Pray for America’s Judges
“Pray for all men with all forms of prayers and requests as you intercede with intense passion. And pray for every political leader and representative, so that we would be able to live tranquil, undisturbed lives, as we worship the awe-inspiring God with pure hearts. It is pleasing to our Savior-God to pray for them. He longs for everyone to embrace His life and return to the full knowledge of the truth.” (1 Timothy 2:1-4 TPT)
When writing the New Testament, Paul makes it clear to us that we are to pray for our leaders, spiritual and governmental. There is no one who needs prayer more than the nine justices who have been appointed by our American Presidents to judge right from wrong and interpret the U.S. Constitution. There are other judges, besides those nine, who have been elected and appointed to these offices in each of our 50 states. They are there to listen, use the wisdom they have gained through study and interpretation of law, and make rulings. Many of these rulings affect each one of us. Therefore, it’s crucial that we pray for them, asking God to speak to and through them.
This is what our good friend Quin Sherrer shares with us:
“There are hundreds of good, honest men and women who serve in our nation as judges—people with integrity who make just decisions. We bless, applaud, and thank them. Sadly, some judges make dangerously wrong ones.
“In 2 Chronicles we read about King Jehoshaphat who wanted good judges. When he returned safely to his house in Jerusalem after a battle, he set judges throughout all the fortified cities of Judah. City by city.
“He told them, ‘Consider carefully what you do, because you are not judging for mere mortals but for the LORD, who is with you whenever you give a verdict. Now let the fear of the LORD be on you. Judge carefully, for with the LORD our God there is no injustice or partiality or bribery.’ (2 Chronicles 19: 6-7 NIV)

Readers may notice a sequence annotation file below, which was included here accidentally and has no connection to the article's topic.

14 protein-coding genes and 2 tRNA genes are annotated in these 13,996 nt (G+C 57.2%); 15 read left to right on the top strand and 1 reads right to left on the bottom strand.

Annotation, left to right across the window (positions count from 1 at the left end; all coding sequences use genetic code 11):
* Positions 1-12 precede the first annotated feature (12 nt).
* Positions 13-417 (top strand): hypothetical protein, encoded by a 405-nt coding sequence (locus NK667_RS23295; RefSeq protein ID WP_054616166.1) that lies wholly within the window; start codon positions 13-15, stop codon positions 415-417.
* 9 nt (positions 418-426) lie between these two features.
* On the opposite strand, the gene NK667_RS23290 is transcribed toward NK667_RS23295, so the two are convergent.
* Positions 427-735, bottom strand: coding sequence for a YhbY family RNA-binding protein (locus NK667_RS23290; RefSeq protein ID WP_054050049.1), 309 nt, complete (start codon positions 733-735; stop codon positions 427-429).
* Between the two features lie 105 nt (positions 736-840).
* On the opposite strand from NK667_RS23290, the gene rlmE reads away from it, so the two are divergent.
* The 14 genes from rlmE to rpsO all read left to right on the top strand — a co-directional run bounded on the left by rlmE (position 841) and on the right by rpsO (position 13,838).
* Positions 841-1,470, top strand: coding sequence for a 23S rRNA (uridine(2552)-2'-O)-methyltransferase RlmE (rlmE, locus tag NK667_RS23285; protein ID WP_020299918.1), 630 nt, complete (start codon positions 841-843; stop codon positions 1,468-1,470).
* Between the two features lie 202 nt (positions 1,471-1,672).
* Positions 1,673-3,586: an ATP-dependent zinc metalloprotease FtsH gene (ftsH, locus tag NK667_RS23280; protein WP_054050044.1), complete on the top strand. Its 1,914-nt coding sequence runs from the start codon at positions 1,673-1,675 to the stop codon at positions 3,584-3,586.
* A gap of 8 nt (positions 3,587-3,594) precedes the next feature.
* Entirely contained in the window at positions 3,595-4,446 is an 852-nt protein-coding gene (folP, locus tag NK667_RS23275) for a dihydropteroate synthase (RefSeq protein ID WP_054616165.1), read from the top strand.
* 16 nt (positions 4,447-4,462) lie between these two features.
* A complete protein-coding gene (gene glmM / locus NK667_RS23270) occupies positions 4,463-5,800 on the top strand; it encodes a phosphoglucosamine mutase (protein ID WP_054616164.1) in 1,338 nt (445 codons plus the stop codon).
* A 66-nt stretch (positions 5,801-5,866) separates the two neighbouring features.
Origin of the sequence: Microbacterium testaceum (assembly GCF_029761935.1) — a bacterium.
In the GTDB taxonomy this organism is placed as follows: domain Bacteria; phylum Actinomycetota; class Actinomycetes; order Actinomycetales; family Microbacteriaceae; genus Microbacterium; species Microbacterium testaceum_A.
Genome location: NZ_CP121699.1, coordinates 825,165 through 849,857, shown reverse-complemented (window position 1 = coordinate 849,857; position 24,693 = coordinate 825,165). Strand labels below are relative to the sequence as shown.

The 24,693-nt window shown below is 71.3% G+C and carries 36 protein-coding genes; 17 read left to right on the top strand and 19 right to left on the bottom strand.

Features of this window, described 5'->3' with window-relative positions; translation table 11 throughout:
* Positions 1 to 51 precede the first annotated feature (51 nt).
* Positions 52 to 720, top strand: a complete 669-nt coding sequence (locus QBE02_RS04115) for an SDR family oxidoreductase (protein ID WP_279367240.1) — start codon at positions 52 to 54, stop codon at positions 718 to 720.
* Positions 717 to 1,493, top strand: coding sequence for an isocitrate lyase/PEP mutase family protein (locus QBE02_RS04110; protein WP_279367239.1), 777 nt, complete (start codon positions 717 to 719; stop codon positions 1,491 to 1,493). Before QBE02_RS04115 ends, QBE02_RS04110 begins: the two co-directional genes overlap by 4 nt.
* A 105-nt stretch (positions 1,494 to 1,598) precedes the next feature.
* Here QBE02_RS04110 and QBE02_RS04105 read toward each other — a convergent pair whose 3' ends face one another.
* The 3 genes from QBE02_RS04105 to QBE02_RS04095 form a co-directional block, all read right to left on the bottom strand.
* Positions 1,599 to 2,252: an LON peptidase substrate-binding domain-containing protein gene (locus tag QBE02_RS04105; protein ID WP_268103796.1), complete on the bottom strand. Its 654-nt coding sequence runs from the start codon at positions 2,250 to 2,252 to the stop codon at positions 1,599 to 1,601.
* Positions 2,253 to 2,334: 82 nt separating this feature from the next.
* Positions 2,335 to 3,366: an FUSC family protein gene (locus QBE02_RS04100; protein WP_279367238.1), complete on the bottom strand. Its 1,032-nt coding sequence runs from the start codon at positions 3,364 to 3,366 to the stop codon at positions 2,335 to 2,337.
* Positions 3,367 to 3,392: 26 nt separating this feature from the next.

“Judeo-Christian beliefs that our early settlers brought with them helped to form the foundation of our system of laws. Later in 1789, the U.S. Supreme Court was ‘ordained and established’ under Article III of the U.S. Constitution. There were six original justices. Today we have nine.
“When there is a vacancy on the Supreme Court, a new justice is appointed by the U.S. President and confirmed by the Senate. He or she holds the office for life or retirement.
“Today we have two court systems in the United States: (1) the Supreme Court and the lower federal courts, and (2) the state courts. Federal judges, who act on some of the most significant issues affecting the American people, have wide authority and discretion in the cases over which they preside. 1
“‘As the Supreme Court is the highest court in the land, all decisions and outcomes are final and a case that goes to the Supreme Court must first pass through several other courts… [It] has the power to investigate, question and overturn cases that were decided in lower courts. [It] can also judge the actions of federal, state, and local governments. If the Supreme Court feels that another area of government is acting unconstitutionally, they may investigate.’ 2